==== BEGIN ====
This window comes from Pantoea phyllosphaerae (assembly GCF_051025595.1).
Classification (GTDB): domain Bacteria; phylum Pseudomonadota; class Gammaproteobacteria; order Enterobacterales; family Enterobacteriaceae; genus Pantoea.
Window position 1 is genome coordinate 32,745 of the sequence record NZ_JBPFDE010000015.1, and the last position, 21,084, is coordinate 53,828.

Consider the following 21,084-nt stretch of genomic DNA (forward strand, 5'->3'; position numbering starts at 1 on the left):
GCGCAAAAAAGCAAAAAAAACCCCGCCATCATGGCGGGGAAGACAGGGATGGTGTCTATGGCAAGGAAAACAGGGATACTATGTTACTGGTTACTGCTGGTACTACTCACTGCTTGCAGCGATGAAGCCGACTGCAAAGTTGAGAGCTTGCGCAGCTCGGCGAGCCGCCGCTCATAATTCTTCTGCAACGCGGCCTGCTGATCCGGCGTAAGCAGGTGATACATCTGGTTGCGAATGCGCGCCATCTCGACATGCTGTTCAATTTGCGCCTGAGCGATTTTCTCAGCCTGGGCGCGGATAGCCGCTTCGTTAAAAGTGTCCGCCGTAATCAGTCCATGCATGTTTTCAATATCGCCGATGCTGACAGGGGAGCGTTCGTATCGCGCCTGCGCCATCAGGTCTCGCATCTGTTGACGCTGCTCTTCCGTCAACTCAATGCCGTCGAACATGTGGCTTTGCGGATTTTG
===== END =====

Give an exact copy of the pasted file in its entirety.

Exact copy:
This window comes from Pantoea phyllosphaerae (assembly GCF_051025595.1).
Classification (GTDB): domain Bacteria; phylum Pseudomonadota; class Gammaproteobacteria; order Enterobacterales; family Enterobacteriaceae; genus Pantoea.
Window position 1 is genome coordinate 32,745 of the sequence record NZ_JBPFDE010000015.1, and the last position, 21,084, is coordinate 53,828.

Consider the following 21,084-nt stretch of genomic DNA (forward strand, 5'->3'; position numbering starts at 1 on the left):
GCGCAAAAAAGCAAAAAAAACCCCGCCATCATGGCGGGGAAGACAGGGATGGTGTCTATGGCAAGGAAAACAGGGATACTATGTTACTGGTTACTGCTGGTACTACTCACTGCTTGCAGCGATGAAGCCGACTGCAAAGTTGAGAGCTTGCGCAGCTCGGCGAGCCGCCGCTCATAATTCTTCTGCAACGCGGCCTGCTGATCCGGCGTAAGCAGGTGATACATCTGGTTGCGAATGCGCGCCATCTCGACATGCTGTTCAATTTGCGCCTGAGCGATTTTCTCAGCCTGGGCGCGGATAGCCGCTTCGTTAAAAGTGTCCGCCGTAATCAGTCCATGCATGTTTTCAATATCGCCGATGCTGACAGGGGAGCGTTCGTATCGCGCCTGCGCCATCAGGTCTCGCATCTGTTGACGCTGCTCTTCCGTCAACTCAATGCCGTCGAACATGTGGCTTTGCGGATTTTG